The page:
This was only day two, so we were still enthusiastically tucking into full English breakfasts in the morning. However, our experiences from day one were already contributing to one major change of policy. As the hostel staff were bagging up our pre-ordered packed lunches, I mentioned "No need to put any bags of crisps in" and explained how trying to eat crisps on Snake Pass in 30 degree plus heat had probably put us off crisps for life. "Would you like an extra piece of fruit instead?" offered the duty warden. Result. As unenjoyable as the crisps were yesterday, the fruit had been relished. "Yes please" we replied, and made a mental note to try this trick on each further occasion we were collecting our lunches. (And it virtually always worked). Toke and Bobby were cajoled into signing our Wainwright book, although as it turned out, we would be seeing plenty more of them.
It was to be another scorcher, and so we afforded ample time to covering up with sunblock and hats before setting off on our second trek. Don, Stuart and I spoke philosophically about the challenge ahead. I admitted to feeling a little unnerved by the sheer difficulty and exertion demanded by day one, and faced up to the fact that over 250 miles of the Pennine Way remained! However, I was also able to express how Jimmy and I had got up and ready that morning, feeling refreshed and enthusiastic. I proposed that my approach for the rest of the walk would be to simply target one day at a time, aim to complete that day, then get up in the morning and tackle another day. Don and Stuart were very good people to share the first four days with, as they had much experience of long-distance trail walking, and I was motivated when they responded to me that my mental approach was the correct one at this end of the challenge.
After climbing up out of Crowden to rejoin the Pennine Way, we were soon steadily ascending along pleasant green paths and fording streams. A steeper pull brought us above Oakenclough Brook towards Laddow Rocks, and we would remain on this lofty shelf with pleasing views for a couple of hours. We met Pete and Jack a couple of times around Laddow Rocks, but didn't ever spend much time with them, since they were walking at great speed between their rest stops, while our gang of four were plodding more consistently, trying to see, hear, taste, smell and breathe in every part of the experience.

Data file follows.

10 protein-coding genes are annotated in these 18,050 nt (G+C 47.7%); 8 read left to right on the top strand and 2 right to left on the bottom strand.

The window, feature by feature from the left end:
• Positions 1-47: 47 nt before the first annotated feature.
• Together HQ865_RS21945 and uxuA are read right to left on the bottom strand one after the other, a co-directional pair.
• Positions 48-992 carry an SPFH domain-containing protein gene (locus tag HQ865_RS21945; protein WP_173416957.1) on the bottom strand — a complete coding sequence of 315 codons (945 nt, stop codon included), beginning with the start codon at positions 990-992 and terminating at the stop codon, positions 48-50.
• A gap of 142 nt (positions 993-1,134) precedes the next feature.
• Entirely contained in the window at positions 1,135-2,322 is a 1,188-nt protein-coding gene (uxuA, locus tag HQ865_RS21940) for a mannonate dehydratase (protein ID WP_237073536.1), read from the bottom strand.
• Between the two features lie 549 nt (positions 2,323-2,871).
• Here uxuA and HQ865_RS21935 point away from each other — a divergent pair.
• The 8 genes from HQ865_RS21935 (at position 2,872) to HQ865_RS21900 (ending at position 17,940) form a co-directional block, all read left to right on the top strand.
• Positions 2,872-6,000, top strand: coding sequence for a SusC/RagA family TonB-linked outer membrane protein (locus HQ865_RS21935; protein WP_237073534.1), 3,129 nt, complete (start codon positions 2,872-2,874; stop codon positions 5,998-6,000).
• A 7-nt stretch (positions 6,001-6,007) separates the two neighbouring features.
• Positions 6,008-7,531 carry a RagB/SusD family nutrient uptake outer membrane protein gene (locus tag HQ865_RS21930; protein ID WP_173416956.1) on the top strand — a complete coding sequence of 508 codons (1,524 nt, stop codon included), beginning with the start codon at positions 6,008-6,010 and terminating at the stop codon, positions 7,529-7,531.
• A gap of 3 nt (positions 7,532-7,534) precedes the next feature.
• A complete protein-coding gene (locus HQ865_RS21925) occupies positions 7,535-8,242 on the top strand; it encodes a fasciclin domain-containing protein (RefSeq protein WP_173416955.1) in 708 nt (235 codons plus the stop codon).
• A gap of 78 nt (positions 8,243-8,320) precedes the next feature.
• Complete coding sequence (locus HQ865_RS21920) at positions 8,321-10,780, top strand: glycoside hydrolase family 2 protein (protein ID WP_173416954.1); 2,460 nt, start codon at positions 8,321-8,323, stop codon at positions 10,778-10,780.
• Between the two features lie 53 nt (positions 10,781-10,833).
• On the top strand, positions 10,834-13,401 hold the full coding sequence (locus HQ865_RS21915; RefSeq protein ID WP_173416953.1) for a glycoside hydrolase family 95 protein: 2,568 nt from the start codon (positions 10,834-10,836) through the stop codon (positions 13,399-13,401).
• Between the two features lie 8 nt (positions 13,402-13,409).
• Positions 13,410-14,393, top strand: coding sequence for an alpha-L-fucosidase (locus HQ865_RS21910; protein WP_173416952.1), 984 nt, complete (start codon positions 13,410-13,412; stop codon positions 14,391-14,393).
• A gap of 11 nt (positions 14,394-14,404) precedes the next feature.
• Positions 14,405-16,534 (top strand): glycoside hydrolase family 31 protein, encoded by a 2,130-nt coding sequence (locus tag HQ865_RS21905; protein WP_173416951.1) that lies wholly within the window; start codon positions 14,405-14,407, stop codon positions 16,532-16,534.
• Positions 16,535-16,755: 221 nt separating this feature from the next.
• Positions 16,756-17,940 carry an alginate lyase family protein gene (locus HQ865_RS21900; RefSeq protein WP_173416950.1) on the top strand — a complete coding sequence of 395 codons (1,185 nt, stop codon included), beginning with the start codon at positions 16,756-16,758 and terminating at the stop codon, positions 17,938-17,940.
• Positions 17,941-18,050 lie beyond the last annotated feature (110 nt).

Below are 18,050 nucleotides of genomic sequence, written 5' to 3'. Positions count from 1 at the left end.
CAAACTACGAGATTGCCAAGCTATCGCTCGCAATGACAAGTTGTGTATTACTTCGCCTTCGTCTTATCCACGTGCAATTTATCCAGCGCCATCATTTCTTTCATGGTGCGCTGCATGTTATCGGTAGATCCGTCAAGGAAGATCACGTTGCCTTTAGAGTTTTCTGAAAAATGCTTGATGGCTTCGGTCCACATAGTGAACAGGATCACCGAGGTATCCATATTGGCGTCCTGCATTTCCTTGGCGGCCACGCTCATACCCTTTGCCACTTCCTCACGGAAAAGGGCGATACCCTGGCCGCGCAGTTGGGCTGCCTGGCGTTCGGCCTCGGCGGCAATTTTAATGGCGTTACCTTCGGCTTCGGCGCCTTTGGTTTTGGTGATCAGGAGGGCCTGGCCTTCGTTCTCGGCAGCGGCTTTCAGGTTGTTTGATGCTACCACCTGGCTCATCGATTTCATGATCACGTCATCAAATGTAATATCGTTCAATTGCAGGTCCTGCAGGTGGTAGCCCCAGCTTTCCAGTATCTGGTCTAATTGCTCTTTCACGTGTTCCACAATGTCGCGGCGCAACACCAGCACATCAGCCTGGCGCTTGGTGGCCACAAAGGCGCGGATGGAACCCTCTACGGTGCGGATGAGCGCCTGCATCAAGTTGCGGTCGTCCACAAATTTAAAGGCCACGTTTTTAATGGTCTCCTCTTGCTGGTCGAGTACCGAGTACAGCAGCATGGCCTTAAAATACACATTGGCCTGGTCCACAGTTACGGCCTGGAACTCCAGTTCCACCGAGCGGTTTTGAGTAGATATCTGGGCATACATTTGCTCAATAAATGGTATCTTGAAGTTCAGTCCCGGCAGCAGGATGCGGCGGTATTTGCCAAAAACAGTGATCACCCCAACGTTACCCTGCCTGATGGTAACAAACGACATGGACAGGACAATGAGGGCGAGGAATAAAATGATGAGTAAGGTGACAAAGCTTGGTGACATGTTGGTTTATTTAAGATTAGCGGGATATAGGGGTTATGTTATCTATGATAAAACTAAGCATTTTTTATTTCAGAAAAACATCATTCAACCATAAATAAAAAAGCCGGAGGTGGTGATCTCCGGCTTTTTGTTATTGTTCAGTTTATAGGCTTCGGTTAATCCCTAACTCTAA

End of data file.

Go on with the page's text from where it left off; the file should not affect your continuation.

As the shelf faded away at the head of Crowden Great Brook, the view ahead was of a large expanse of rough featureless moorland. This contrasted sharply to the view down the valley behind back to Crowden, with the hints of limestone shelves and the dramatic jagged cut of Laddow Rocks. Jimmy sensed his next objective and quickened his pace towards Black Hill. Soon, we were walking on a firm surface courtesy of the slabbed path created from the stone floors of former Lancashire mills. Jimmy became an increasingly diminishing character in front of me as he stretched his legs further. A glance behind revealed that Stuart and Don were also getting smaller and further away. With more detailed inspection we could see that Don had collared a couple of walkers that had passed us coming the other way a few minutes before. Assuming he would have a couple of interviews to conduct, we knew we were well ahead.
As we approached "Soldier's Lump", the summit of Black Hill, Jimmy and I recollected our first visit to this point for our first SOTA activation of it in 2003. We had followed the line of the original route of the Pennine Way, a tortuous and filthy traverse across peat hags and bogs. The new routes of the Pennine Way, together with the luxuries of slabbed paths and boardwalks where provided certainly make things easier for today's Pennine Wayfarers in comparison to those in the trail's first thirty years.